Dead, and those who love the Dead and don't get Dylan. "Ballad of a Thin
Man", in my wild way of seeing the world, was directed at all those folks,
because there was something going on there that a lot of people didn't get
completely. I'm glad I could appreciate all of it without having to be
judgemental or condescending towards either band. I guess it's all a matter
of taste. After delivering a fine "Thin Man", Bob turned right around and
handed out another strong spiritual message that was also a
none-too-thinly-masked attack on some other members of the audience with
"Man of Peace". BLISTERING doesn't even begin to describe this performance.
Larry Campbell was all over this song, and Bob nailed every word. Part of
Dylan's gift is the ability to convey a certain mood and describe any given
situation, and this is what he really seems to be doing these days. When I
look at the setlists from the past week, I'm amazed at the way they are
assembled. This is just another facet of the man's genius. "I'll Be Your
Baby Tonight" was, to me, a breather song. Nothing special to note, just
another performance of a song that's almost impossible to dance to. Then
came the highlight of the evening for me. I've mentioned the spiritual
nature of this performance several times so far, and the next song was the
culmination of all that. "Shooting Star" started out with a long
introduction and I wasn't sure what exactly they were going to play, but
when the first word left Bob's lips, tears formed in my eyes, and I cried
like a baby for the rest of the song. This song is really special to me as
I associate it with my deceased father, and every time I hear it, I get a
shiver down my spine. Hearing it live, however, filled me with more emotion
than I can even begin to describe. A fine, glowing performance of a song I
never thought I'd see live. After all this, there wasn't much more Bob
could do to my mind, and he gave us a fun "Maggie's Farm" to close the
pre-encore portion of his show. I only wish he'd let Phil, Warren, Rob, and
Susan join him onstage and trade off verses with them a la the Grateful
Dead. That is the only way the show could have been made any better for me.
The song ended, the band left the stage, and returned for a long set of
encores, all of which are common songs these days, so there's nothing much I
can say about them that hasn't been said a thousand times before. All in
all, I had the most intense concert experience of my life thanks to Phil and
Bob and their respective bands. I can only hope this becomes the standard
for Bob tours from now on. Thank you, for a real good time.
Review by Tom Karel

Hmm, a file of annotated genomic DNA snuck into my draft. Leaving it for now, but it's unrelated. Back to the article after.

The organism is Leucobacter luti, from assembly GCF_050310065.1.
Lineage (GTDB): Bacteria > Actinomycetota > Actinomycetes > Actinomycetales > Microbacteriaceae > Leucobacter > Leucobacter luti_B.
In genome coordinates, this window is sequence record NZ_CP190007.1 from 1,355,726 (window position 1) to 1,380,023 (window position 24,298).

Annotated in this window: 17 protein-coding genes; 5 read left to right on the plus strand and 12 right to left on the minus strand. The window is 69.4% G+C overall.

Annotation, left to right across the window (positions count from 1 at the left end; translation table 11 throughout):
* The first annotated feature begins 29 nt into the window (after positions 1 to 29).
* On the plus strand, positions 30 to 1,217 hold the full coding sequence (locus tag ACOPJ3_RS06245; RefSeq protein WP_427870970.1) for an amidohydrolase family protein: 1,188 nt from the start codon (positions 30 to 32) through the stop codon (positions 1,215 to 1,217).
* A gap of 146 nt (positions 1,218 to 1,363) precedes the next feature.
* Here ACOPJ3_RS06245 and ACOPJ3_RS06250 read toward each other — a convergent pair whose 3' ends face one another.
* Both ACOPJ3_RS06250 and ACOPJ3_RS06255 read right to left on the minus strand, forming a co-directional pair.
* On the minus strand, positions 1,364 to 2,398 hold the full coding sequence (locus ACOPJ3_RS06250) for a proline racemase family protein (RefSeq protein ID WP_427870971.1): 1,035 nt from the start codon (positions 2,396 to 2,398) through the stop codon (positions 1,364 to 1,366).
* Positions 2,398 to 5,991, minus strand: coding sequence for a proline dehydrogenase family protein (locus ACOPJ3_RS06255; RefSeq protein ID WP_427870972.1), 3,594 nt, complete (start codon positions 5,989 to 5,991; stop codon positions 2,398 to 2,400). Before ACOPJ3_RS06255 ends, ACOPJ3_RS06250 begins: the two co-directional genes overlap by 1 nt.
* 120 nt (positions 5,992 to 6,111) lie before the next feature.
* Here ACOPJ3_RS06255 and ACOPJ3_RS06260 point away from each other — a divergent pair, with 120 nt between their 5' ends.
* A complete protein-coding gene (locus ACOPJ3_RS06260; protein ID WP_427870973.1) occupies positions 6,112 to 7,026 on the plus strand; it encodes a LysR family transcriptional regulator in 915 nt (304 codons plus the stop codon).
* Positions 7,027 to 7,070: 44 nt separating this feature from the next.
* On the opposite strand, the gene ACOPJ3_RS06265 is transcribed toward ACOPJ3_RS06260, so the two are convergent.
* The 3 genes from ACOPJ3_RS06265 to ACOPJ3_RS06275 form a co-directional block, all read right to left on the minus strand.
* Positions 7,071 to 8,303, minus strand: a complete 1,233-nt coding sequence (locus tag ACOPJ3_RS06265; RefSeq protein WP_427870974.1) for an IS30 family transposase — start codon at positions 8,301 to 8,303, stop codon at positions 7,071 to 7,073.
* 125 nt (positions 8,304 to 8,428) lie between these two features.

Just when you start to think that maybe you've see too many Dylan shows, a
performance like last night's comes along and makes you want to quit your
job and follow Bob on the road for the rest of the tour. I've been a Dylan
fan since my college days in the 1960s, but I didn't see him perform until
1994. Since then I've seen some excellent shows in the past few years
(especially with Patti Smith in December 1995 at the Electric Factory in
Philadelphia; November 1998 at College Park, Maryland, with Joni Mitchell;
and this summer with Paul Simon at Holmdel, NJ) but this, my 9th show, may
have been the best one yet. Bob was in terrific form and couldn't stop
playing! Here's a song-by-song rundown.
First, the prelude -
After a long, slow battle with heavy traffic on the Schuylkill Expressway
and Broad Street, my daughter Stasia and I managed to get into the parking
garage attached to the Apollo. We were running late and I was sure that
the garage would already be filled, so that was the first good sign of good
things to come. We got into the arena just as Phil Lesh and Friends were
starting their set. Our seats were almost as high up and as far away as
you could go - in Section 210, in the second-last row from the rafters -
but we had a great view of the stage and could survey the entire audience,
all 11,000! My initial impression was that this was largely a Deadhead
crowd, but it was also the kind of wonderfully diverse crowd you see at all
Dylan shows - young and old, freaks and straights. The Apollo is supposed
to be "smoke free" but I've never seen so much smoking at an indoor
concert. The Deadheads (and others) were smoking everything imaginable,
too! The floor was packed with the general admission folks, swaying and
dancing to Phil's music, and from time to time the colored lights played
over the crowd and from above it looked like a rippling rainbow.
I am not a big fan of the Grateful Dead so I don't know their music very
well, but Stasia is and does, so she really enjoyed Phil's set. While
their music sounded very good, I found the long and flowing jam that went
on for nearly an hour to be a bit tiring. Finally, when they got to
"Stagger Lee" I perked up and the rest of the set was both energetic and
enjoyable. Along the way I was entertained by a young guy in front of me
who spent most of the time on his feet doing an interpretive "dance" to the
music - a lot of hand action and swaying which was fun to watch (though I
was praying he would disappear when Bob came on!) Phil's set ended around
9:15 and I had plenty of time to get to the men's room and back before Bob
The main event -
Bob and the band appeared on the partially lit stage around 9:45 then sort
of milled around for a long minute until the usual PA announcement came on.
The crowd errupted and they launched into HALLELUJAH, I'M READY TO GO. I
was expected to hear "I Am the Man, Thomas," so this was the first surprise
of the evening. A nice, bouncy song, but over too quickly. The crowd was
still settling down.
Because of the previous shows and the suddenly-unpredictable set lists, we